Giora Feidman – Feidman Plays Piazzolla (2002)

FrontCover1Argentinian born Feidman comes from a family of Klezmer musicians and is one himself; it shows in his treatment of these Piazzolla pieces. His clarinet soars and dives in a magical way that makes each track a real experience. I am not clear whether these particular pieces were written to be played this way. Was that what drew him to performing them or is it just his particular treatment of them? Whatever the answers this approach makes these pieces infinitely listenable.

Piazzolla was born near Buenos Aires, in 1921. He is the man responsible for dragging the tango out of the bordellos, having it accepted in the world’s concert halls and purging it of the watered down bastardised state it had fallen into in the years following the second world war. It was his father who set the young Piazzolla on his musical course by having him take piano lessons at ten and buying him his first instrument – a bandoneon. The bandoneon is a quintessentially Argentinian relative of the concertina – the ‘voice’ that makes the music of the tango so irresistible.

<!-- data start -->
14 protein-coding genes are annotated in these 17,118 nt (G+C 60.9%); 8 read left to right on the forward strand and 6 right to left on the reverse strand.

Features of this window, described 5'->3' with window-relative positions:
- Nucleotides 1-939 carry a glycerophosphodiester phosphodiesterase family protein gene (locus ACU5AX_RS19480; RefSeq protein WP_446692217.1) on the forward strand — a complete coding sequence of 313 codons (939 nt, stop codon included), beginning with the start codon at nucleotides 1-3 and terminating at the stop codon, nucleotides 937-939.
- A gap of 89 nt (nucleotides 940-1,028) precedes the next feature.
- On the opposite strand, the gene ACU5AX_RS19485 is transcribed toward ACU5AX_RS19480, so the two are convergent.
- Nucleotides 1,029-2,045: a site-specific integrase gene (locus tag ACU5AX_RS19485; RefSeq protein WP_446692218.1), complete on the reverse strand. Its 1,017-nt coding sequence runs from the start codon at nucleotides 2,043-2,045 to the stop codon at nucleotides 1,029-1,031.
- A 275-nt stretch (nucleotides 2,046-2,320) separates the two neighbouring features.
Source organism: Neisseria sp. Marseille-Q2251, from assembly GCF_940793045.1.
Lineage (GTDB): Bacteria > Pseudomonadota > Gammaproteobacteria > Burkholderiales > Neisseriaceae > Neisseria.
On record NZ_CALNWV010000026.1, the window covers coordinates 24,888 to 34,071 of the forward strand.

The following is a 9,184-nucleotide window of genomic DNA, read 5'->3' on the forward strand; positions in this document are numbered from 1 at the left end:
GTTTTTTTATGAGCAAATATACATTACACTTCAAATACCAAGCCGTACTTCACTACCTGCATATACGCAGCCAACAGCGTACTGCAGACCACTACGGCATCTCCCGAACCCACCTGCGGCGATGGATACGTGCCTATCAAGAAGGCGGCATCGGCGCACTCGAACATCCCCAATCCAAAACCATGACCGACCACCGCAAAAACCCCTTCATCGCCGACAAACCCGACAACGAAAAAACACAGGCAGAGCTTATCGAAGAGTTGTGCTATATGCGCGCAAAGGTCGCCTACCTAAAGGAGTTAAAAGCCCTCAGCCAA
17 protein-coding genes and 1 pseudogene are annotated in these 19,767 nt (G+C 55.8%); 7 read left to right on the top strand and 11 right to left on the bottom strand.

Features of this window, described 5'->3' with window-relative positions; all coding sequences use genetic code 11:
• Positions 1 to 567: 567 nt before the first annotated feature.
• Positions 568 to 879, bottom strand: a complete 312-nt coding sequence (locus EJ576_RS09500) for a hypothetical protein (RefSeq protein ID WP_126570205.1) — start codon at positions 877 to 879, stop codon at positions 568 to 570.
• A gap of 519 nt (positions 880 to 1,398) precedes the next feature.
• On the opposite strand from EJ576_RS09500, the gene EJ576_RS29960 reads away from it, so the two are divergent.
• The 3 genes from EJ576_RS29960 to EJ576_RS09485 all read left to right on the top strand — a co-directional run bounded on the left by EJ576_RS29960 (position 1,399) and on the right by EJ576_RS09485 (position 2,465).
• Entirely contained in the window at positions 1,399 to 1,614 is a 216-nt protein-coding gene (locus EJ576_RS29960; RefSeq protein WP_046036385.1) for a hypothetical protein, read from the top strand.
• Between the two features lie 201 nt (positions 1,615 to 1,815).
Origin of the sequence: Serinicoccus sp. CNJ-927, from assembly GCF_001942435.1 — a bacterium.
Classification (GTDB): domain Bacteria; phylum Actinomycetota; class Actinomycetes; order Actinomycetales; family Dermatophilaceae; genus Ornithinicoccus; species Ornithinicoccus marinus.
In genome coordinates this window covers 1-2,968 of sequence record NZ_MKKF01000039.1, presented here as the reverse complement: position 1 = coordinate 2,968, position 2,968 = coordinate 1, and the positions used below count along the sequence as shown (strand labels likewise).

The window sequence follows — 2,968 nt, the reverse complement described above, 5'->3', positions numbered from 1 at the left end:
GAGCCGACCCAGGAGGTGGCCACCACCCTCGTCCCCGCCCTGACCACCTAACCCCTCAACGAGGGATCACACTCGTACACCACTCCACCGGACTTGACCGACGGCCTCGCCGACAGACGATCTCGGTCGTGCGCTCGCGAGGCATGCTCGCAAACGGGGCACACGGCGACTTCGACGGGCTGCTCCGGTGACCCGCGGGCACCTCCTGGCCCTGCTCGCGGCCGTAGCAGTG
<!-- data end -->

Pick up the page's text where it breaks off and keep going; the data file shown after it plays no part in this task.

Seeing the great populariser of the tango Carlos Gardel in New York, where he was living, changed Piazzolla’s life. Gardel, who had already heard of the young and talented ex-pat, invited him to join his orchestra. Returning to Buenos Aires Piazzolla played with many tango bands and brought innovation to them all. He started his own orchestra in 1946 but was so frustrated by its reception that he left for Paris where, encouraged by such people as Nadia Boulanger, he set about introducing aspects of modern jazz, classical music and the music of Latin American folklore into his tango compositions.